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Bush proposes Medicare reform in “state of the union” address

BMJ 2003; 326 doi: https://doi.org/10.1136/bmj.326.7384.304/c (Published 08 February 2003) Cite this as: BMJ 2003;326:304
  1. Fred Charatan
  1. Florida

    President Bush in his annual address on the state of the union last week made health care his second goal after tax cuts.

    He said, “Instead of bureaucrats, and trial lawyers, and HMOs [health maintenance organisations], we must put doctors, and nurses, and patients back in charge of American medicine. Healthcare reform must begin with Medicare, because Medicare is the binding commitment of a caring society. We must renew that commitment by giving seniors access to the preventive medicine and new drugs that are transforming health care in America.”

    He offered a three point plan for Medicare:

    • Senior citizens who like the current system can keep their coverage just as it is

    • All senior citizens will be given a choice of a variety of health plans, including traditional fee for service coverage, with few restrictions on their choice of doctors, and preferred provider organisation plans

    • The president's budget will commit an additional $400bn (£240bn; ‡370bn) over the next 10 years to strengthen and improve Medicare.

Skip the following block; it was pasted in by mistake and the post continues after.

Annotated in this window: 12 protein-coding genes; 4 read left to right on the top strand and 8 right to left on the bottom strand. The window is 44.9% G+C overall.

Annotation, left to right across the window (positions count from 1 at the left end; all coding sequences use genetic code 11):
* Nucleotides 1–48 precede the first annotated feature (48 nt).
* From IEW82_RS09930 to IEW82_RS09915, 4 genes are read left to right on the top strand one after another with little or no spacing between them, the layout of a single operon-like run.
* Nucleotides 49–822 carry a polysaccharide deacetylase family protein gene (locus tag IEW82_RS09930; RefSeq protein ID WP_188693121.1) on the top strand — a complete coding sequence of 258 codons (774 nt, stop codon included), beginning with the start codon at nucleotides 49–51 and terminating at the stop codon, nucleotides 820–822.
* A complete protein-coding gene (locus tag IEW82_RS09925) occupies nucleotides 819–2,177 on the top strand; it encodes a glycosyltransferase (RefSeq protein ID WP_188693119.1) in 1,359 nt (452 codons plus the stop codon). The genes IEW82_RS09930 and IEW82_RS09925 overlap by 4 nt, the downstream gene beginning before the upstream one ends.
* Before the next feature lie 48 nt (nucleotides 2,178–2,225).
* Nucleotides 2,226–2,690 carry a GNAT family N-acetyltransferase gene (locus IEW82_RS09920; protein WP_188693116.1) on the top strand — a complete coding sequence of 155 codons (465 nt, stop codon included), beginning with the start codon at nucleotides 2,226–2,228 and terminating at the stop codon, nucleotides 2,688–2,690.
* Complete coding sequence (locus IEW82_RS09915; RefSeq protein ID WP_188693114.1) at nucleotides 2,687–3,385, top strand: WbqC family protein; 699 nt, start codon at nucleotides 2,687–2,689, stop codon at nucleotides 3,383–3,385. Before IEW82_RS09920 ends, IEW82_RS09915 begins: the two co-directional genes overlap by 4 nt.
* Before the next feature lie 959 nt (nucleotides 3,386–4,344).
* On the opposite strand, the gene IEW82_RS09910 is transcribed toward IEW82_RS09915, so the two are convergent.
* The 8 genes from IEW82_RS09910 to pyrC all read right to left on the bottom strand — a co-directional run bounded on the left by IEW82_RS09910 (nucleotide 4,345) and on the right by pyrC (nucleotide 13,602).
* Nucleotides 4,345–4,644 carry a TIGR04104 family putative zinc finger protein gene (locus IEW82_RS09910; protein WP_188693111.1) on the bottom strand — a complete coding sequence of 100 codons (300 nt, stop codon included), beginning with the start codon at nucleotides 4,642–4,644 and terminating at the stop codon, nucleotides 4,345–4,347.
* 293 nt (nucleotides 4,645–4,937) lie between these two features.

He ended his remarks on domestic health care by stating that one of the prime causes of higher costs was “the constant threat that physicians and hospitals will be unfairly sued. Because of excessive litigation, everybody pays more for health care, and many parts of America are losing fine doctors. No one has ever been healed by a frivolous lawsuit, and I urge the Congress to pass medical liability reform.”

    More than 85% of the 40 million Medicare beneficiaries are in the traditional Medicare programme for Americans aged over 65, which gives patients almost complete freedom to choose their doctors and hospitals, a privilege not enjoyed by subscribers to managed healthcare plans.

    Healthcare experts believe that Medicare reform is essential, because the traditional structure is too costly to be sustained when the “baby boomers” start to retire in 2011. The system would be cheaper if a greater proportion of people over 65 were members of managed care schemes, but Bush's speech did not make it clear how such a change would be achieved.

    Medicare does not reimburse people for the cost of their drugs except for certain anticancer drugs, an issue that has been taken up recently by Congress members, who have demanded a prescription drug benefit for all senior citizens.

    Representative Pete Stark of California, the senior Democrat on the Ways and Means Subcommittee on Health, said, “It is clear that President Bush intends to privatise Medicare. He's cleverly using the promise of a meagre drug benefit as a bribe to push Medicare beneficiaries into second rate, low quality health plans, putting seniors at the mercy of health maintenance organisations and the big drug companies.”

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